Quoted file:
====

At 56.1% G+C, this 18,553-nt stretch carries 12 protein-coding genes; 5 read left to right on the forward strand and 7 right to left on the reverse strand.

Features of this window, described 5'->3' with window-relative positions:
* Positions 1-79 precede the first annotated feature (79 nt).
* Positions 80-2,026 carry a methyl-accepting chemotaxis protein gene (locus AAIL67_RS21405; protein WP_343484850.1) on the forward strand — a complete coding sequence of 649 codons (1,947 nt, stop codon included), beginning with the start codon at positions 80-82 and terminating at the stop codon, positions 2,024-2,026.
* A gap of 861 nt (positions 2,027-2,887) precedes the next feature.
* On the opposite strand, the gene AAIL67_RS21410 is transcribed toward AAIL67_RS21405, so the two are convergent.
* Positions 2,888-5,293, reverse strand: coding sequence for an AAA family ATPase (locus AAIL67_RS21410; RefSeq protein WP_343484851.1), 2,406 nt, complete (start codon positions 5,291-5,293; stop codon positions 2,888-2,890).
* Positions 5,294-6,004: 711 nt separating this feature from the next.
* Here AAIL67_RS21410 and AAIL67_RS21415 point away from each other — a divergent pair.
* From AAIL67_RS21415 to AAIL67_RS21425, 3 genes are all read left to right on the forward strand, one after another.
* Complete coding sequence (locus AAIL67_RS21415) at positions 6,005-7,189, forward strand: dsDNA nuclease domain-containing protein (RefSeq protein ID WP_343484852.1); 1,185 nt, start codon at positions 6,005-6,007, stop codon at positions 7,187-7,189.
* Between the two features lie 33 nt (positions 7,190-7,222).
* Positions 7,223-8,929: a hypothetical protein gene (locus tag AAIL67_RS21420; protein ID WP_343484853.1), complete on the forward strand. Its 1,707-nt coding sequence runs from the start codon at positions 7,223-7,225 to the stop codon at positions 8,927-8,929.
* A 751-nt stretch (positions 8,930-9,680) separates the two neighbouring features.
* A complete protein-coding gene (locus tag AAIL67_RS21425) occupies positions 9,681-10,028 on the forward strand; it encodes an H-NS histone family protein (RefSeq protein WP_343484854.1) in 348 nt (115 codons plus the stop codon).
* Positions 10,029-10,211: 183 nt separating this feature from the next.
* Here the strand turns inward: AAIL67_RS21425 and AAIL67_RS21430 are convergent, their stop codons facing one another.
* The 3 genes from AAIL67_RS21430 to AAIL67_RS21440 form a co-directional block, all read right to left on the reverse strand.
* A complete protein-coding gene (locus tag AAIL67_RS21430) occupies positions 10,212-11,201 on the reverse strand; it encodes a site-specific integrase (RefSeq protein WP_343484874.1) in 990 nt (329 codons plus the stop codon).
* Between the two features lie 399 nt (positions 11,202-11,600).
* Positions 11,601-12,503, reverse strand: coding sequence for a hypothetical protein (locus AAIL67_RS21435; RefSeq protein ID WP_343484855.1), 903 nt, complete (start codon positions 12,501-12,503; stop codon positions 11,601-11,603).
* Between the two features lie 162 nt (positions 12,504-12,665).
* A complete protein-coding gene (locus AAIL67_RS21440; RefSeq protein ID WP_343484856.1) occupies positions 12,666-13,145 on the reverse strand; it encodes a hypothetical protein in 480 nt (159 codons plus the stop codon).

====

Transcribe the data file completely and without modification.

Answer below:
At 56.1% G+C, this 18,553-nt stretch carries 12 protein-coding genes; 5 read left to right on the forward strand and 7 right to left on the reverse strand.

Features of this window, described 5'->3' with window-relative positions:
* Positions 1-79 precede the first annotated feature (79 nt).
* Positions 80-2,026 carry a methyl-accepting chemotaxis protein gene (locus AAIL67_RS21405; protein WP_343484850.1) on the forward strand — a complete coding sequence of 649 codons (1,947 nt, stop codon included), beginning with the start codon at positions 80-82 and terminating at the stop codon, positions 2,024-2,026.
* A gap of 861 nt (positions 2,027-2,887) precedes the next feature.
* On the opposite strand, the gene AAIL67_RS21410 is transcribed toward AAIL67_RS21405, so the two are convergent.
* Positions 2,888-5,293, reverse strand: coding sequence for an AAA family ATPase (locus AAIL67_RS21410; RefSeq protein WP_343484851.1), 2,406 nt, complete (start codon positions 5,291-5,293; stop codon positions 2,888-2,890).
* Positions 5,294-6,004: 711 nt separating this feature from the next.
* Here AAIL67_RS21410 and AAIL67_RS21415 point away from each other — a divergent pair.
* From AAIL67_RS21415 to AAIL67_RS21425, 3 genes are all read left to right on the forward strand, one after another.
* Complete coding sequence (locus AAIL67_RS21415) at positions 6,005-7,189, forward strand: dsDNA nuclease domain-containing protein (RefSeq protein ID WP_343484852.1); 1,185 nt, start codon at positions 6,005-6,007, stop codon at positions 7,187-7,189.
* Between the two features lie 33 nt (positions 7,190-7,222).
* Positions 7,223-8,929: a hypothetical protein gene (locus tag AAIL67_RS21420; protein ID WP_343484853.1), complete on the forward strand. Its 1,707-nt coding sequence runs from the start codon at positions 7,223-7,225 to the stop codon at positions 8,927-8,929.
* A 751-nt stretch (positions 8,930-9,680) separates the two neighbouring features.
* A complete protein-coding gene (locus tag AAIL67_RS21425) occupies positions 9,681-10,028 on the forward strand; it encodes an H-NS histone family protein (RefSeq protein WP_343484854.1) in 348 nt (115 codons plus the stop codon).
* Positions 10,029-10,211: 183 nt separating this feature from the next.
* Here the strand turns inward: AAIL67_RS21425 and AAIL67_RS21430 are convergent, their stop codons facing one another.
* The 3 genes from AAIL67_RS21430 to AAIL67_RS21440 form a co-directional block, all read right to left on the reverse strand.
* A complete protein-coding gene (locus tag AAIL67_RS21430) occupies positions 10,212-11,201 on the reverse strand; it encodes a site-specific integrase (RefSeq protein WP_343484874.1) in 990 nt (329 codons plus the stop codon).
* Between the two features lie 399 nt (positions 11,202-11,600).
* Positions 11,601-12,503, reverse strand: coding sequence for a hypothetical protein (locus AAIL67_RS21435; RefSeq protein ID WP_343484855.1), 903 nt, complete (start codon positions 12,501-12,503; stop codon positions 11,601-11,603).
* Between the two features lie 162 nt (positions 12,504-12,665).
* A complete protein-coding gene (locus AAIL67_RS21440; RefSeq protein ID WP_343484856.1) occupies positions 12,666-13,145 on the reverse strand; it encodes a hypothetical protein in 480 nt (159 codons plus the stop codon).